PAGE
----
Serving Minnesota and Northern Iowa.

Wheat is the star at small grains plot tour

By Carol Stender

Date Modified: 07/28/2011 7:48 AM

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FERGUS FALLS, Minn. — It could be an interesting year for soybeans.

Early populations of soybean aphids are being seen, said Northwest Research and Outreach Center entomologist Ian MacRae at a small grains plot tour near Fergus Falls on July 11.

"Don't walk away from fields that have been treated," he said. "You may have to treat the field again."

The area from Alexandria to Fergus Falls has had high aphid populations, he said. The aphids that are being seen have overwintered in the area.

"We have all the conditions in west central Minnesota that are favorable to aphid growth," he said. "It's becoming a big pest here."

The Minnesota Wheat Research and Promotion Council has two scouts who travel across northern and central Minnesota scouting fields, said regional Extension educator Doug Holen. Corinne Berdahl visits fields in northern Minnesota and Derek Nelson covers west central Minnesota, he said.

Joachim Wiersma showed a new combine the MWR&PC purchased to harvest yield trials. The German-made combine, with its 5-foot 9-inch header, is a perfect fit for the plot rows, he said.

Wiersma moved to the small grain plots on John and Jill Walkup's farm. Some of the wheat varieties, like AgriPro's SY-Soren, are new, he said. Others, like Knudson, have been around for 10 years.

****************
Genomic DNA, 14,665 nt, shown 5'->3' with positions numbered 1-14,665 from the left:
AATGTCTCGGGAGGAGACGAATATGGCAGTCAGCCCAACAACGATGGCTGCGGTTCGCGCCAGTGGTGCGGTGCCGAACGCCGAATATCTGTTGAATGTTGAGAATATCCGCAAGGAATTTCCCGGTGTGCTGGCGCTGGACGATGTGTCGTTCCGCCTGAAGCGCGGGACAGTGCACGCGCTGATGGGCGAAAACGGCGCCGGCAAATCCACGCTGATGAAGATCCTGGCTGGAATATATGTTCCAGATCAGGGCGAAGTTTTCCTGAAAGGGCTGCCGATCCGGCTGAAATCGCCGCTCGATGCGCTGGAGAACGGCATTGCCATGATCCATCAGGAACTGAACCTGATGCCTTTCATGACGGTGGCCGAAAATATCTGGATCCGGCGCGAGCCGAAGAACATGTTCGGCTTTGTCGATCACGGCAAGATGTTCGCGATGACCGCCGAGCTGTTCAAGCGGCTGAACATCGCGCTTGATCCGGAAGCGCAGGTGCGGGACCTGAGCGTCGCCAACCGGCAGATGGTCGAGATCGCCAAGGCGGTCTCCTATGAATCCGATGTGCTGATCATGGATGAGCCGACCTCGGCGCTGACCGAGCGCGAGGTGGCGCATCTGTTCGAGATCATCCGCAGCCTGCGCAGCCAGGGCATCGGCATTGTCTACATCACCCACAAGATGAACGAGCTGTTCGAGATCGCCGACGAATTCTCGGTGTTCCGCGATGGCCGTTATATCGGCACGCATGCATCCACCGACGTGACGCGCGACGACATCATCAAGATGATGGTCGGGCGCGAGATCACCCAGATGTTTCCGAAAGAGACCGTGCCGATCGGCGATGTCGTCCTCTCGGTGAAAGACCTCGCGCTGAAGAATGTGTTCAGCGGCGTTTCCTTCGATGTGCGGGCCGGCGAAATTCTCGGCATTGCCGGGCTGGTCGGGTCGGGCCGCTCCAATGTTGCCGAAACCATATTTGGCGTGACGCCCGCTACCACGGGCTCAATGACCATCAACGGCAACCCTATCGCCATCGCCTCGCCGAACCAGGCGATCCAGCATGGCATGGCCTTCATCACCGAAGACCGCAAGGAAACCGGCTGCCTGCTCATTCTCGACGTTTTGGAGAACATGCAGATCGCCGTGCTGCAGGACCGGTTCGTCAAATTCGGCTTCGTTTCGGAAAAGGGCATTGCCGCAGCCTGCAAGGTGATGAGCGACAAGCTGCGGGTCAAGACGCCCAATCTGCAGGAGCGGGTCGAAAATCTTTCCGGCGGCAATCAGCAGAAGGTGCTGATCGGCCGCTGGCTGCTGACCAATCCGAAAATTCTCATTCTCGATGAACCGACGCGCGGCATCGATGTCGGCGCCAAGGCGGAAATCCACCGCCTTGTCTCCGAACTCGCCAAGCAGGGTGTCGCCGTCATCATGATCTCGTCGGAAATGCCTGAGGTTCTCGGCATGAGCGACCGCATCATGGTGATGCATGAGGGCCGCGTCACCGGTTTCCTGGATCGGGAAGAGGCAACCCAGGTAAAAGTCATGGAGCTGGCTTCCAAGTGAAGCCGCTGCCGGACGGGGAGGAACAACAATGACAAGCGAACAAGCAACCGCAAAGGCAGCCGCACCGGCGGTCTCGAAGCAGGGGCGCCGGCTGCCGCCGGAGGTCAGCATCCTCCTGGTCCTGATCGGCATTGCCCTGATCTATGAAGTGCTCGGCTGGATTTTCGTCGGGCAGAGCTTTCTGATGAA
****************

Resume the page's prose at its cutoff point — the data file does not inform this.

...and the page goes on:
Some varieties of note are Jenna. The 2009 variety from Agri Pro has good yield potential although it is susceptible to fusarium head blight.

RB07 continues to be a good variety. Wiersma calls it a balanced variety, but it has problems with bacterial leaf streak. It does particularly well in western North Dakota and in South Dakota.

Prosper is a 2011 variety that is a joint release by North Dakota State University and the University of Minnesota. It has slightly higher protein and has good yield potential.

Cromwell is another balanced variety, he said. It does decent against scab. Wiersma calls it an under appreciated variety.

Kelby is a 2006 Agri Pro release that has good protein and decent straw strength, he said. They have seen variable yield results for Kelby. It also has poor resistance for bacterial leaf streak.

Blade, a 2007 West Bend variety, has good yield and test weight. It rates a four for scab and has good resistance against leaf rust.

Sabin is a 2009 variety with good yield potential. It does better in the south for yield and has good scab resistance, he said.

An older variety, Marshall, was released in 1982. It has good yield and straw strength but is leaf rust susceptible.

Faller, RB07 and Glenn are high yielding varieties.

New varieties include WB-Mayville and Edge. Both are from Monsanto. Velva is also a 2011 variety.